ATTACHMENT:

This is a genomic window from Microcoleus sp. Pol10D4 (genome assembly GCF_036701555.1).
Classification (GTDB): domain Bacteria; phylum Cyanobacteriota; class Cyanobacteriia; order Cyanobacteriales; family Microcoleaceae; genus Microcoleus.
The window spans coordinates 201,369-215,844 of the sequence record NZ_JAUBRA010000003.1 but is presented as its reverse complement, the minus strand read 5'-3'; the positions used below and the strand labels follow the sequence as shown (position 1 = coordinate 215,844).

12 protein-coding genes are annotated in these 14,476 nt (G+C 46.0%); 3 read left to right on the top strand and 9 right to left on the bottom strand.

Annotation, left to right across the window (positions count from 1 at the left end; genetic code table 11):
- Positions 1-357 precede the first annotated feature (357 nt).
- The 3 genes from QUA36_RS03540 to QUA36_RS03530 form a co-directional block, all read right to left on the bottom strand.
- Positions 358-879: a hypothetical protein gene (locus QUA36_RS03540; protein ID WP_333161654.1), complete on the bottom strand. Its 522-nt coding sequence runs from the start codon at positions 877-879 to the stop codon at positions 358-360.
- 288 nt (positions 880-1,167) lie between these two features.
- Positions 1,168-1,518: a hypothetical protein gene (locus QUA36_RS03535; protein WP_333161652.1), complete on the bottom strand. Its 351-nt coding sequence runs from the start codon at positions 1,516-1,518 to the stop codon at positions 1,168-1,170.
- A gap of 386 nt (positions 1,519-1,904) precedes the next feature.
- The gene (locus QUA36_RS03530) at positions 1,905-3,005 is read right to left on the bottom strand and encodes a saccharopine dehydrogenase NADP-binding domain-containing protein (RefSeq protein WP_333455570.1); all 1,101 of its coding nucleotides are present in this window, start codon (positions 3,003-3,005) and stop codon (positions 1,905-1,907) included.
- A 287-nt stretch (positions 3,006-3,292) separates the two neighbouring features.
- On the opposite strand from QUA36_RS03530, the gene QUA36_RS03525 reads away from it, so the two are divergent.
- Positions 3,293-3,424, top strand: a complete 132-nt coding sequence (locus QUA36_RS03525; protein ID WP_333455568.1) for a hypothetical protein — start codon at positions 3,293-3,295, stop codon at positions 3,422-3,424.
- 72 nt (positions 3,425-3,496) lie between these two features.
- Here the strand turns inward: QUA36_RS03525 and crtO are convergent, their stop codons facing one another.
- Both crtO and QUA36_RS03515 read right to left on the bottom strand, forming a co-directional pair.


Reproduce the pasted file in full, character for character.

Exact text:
This is a genomic window from Microcoleus sp. Pol10D4 (genome assembly GCF_036701555.1).
Classification (GTDB): domain Bacteria; phylum Cyanobacteriota; class Cyanobacteriia; order Cyanobacteriales; family Microcoleaceae; genus Microcoleus.
The window spans coordinates 201,369-215,844 of the sequence record NZ_JAUBRA010000003.1 but is presented as its reverse complement, the minus strand read 5'-3'; the positions used below and the strand labels follow the sequence as shown (position 1 = coordinate 215,844).

12 protein-coding genes are annotated in these 14,476 nt (G+C 46.0%); 3 read left to right on the top strand and 9 right to left on the bottom strand.

Annotation, left to right across the window (positions count from 1 at the left end; genetic code table 11):
- Positions 1-357 precede the first annotated feature (357 nt).
- The 3 genes from QUA36_RS03540 to QUA36_RS03530 form a co-directional block, all read right to left on the bottom strand.
- Positions 358-879: a hypothetical protein gene (locus QUA36_RS03540; protein ID WP_333161654.1), complete on the bottom strand. Its 522-nt coding sequence runs from the start codon at positions 877-879 to the stop codon at positions 358-360.
- 288 nt (positions 880-1,167) lie between these two features.
- Positions 1,168-1,518: a hypothetical protein gene (locus QUA36_RS03535; protein WP_333161652.1), complete on the bottom strand. Its 351-nt coding sequence runs from the start codon at positions 1,516-1,518 to the stop codon at positions 1,168-1,170.
- A gap of 386 nt (positions 1,519-1,904) precedes the next feature.
- The gene (locus QUA36_RS03530) at positions 1,905-3,005 is read right to left on the bottom strand and encodes a saccharopine dehydrogenase NADP-binding domain-containing protein (RefSeq protein WP_333455570.1); all 1,101 of its coding nucleotides are present in this window, start codon (positions 3,003-3,005) and stop codon (positions 1,905-1,907) included.
- A 287-nt stretch (positions 3,006-3,292) separates the two neighbouring features.
- On the opposite strand from QUA36_RS03530, the gene QUA36_RS03525 reads away from it, so the two are divergent.
- Positions 3,293-3,424, top strand: a complete 132-nt coding sequence (locus QUA36_RS03525; protein ID WP_333455568.1) for a hypothetical protein — start codon at positions 3,293-3,295, stop codon at positions 3,422-3,424.
- 72 nt (positions 3,425-3,496) lie between these two features.
- Here the strand turns inward: QUA36_RS03525 and crtO are convergent, their stop codons facing one another.
- Both crtO and QUA36_RS03515 read right to left on the bottom strand, forming a co-directional pair.